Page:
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How Do You Spell CALCIUM?

Correct spelling for the English word "calcium" is [k_ˈa_l_s_iə_m], [kˈalsi͡əm], [kˈalsi‍əm]] (IPA phonetic alphabet).

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Definition of CALCIUM

  1. A basic element found in nearly all organized tissues. It is a member of the alkaline earth family of metals with the atomic symbol Ca, atomic number 20, and atomic weight 40. Calcium is the most abundant mineral in the body and combines with phosphorus to form calcium phosphate in the bones and teeth. It is essential for the normal functioning of nerves and muscles and plays a role in blood coagulation (as factor IV) and in many enzymatic processes.

Common Misspellings for CALCIUM

Below is the list of 213 misspellings for the word "calcium".

Usage Examples for CALCIUM

  1. They will combine with bases such as soda, calcium and potash to form salts which are soluble in water, and it is usually in the form of sodium salts that these azo and acid dye- stuffs are sold to the dyer and calico printer. - "The Dyeing of Woollen Fabrics" by Franklin Beech
  2. Those who were most afraid and went last had the worst of it, for the lamp wasn't a calcium light by any means, and their end of the line was a good deal in the dark. - "A Jolly Fellowship" by Frank R. Stockton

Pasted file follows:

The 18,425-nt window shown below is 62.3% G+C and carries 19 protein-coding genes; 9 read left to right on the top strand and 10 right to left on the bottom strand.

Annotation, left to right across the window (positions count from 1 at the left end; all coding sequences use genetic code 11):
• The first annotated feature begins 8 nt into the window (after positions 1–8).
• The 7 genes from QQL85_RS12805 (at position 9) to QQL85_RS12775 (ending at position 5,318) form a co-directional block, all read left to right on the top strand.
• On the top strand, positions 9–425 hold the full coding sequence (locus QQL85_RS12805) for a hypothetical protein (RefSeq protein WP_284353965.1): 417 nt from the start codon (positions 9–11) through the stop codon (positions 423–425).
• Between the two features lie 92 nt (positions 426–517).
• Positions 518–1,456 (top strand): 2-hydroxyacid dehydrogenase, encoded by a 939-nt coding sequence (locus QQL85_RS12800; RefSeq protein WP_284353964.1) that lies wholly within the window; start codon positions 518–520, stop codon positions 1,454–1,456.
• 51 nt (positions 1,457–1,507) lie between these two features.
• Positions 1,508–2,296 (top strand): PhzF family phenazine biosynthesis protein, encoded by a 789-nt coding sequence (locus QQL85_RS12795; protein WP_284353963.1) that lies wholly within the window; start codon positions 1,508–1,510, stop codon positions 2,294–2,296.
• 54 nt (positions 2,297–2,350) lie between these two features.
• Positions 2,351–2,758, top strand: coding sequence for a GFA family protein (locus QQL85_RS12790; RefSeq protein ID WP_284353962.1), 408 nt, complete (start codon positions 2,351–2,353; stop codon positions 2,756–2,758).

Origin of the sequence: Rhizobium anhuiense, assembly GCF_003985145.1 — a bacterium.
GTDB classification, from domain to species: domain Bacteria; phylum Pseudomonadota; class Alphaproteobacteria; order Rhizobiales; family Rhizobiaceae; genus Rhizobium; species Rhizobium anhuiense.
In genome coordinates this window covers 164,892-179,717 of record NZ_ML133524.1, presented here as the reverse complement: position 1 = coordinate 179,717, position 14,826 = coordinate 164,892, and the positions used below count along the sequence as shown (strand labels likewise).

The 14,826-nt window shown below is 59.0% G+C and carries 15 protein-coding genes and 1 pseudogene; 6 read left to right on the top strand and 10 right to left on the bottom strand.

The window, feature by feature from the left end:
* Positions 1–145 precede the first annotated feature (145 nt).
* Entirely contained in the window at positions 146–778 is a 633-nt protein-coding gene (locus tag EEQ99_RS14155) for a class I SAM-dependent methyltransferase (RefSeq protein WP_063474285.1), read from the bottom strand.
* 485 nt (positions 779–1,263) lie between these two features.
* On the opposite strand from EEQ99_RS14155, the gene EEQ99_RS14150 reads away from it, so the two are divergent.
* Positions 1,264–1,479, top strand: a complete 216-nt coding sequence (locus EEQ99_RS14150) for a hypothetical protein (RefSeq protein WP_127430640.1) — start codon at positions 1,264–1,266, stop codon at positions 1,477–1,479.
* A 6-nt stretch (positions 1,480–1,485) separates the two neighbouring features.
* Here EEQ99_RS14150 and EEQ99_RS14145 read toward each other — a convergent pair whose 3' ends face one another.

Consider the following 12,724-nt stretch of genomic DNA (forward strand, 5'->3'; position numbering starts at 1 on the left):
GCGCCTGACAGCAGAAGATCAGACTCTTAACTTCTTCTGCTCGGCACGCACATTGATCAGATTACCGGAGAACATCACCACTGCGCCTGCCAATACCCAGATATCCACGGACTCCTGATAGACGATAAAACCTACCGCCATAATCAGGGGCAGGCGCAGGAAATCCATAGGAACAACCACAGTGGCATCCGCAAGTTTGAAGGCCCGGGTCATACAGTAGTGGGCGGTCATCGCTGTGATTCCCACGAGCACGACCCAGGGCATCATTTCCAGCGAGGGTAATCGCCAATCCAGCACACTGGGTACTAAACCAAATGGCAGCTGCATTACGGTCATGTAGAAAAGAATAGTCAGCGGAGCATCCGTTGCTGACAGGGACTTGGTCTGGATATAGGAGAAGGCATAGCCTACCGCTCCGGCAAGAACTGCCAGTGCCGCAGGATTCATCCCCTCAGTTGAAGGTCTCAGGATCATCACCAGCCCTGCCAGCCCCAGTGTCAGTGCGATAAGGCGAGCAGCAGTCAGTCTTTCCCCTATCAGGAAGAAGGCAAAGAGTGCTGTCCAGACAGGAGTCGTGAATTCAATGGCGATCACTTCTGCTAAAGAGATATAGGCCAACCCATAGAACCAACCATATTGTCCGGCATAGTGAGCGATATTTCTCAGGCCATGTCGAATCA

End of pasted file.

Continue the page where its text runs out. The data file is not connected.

3. As an illustration of the method of vein deposits we may cite the case of a wooden box pipe used in the Comstock mines, Nevada, to carry the hot water of the mine from one level to another, which in ten years was lined with calcium carbonate more than half an inch thick. - "The Elements of Geology" by William Harmon Norton
  4. 1. 26 - - Calcium chloride - - - . - "The Bontoc Igorot" by Albert Ernest Jenks
  5. Such familiar chemical elements as hydrogen and iron, carbon, sodium, and calcium are scattered broadcast throughout the visible universe, and while it would be unwarranted by the present state of knowledge to say that the stars contain nothing not found in the earth and the sun, it is evident that in a broad way their substance is like rather than unlike that composing the solar system, and is subject to the same physical and chemical laws which obtain here. - "A Text-Book of Astronomy" by George C. Comstock
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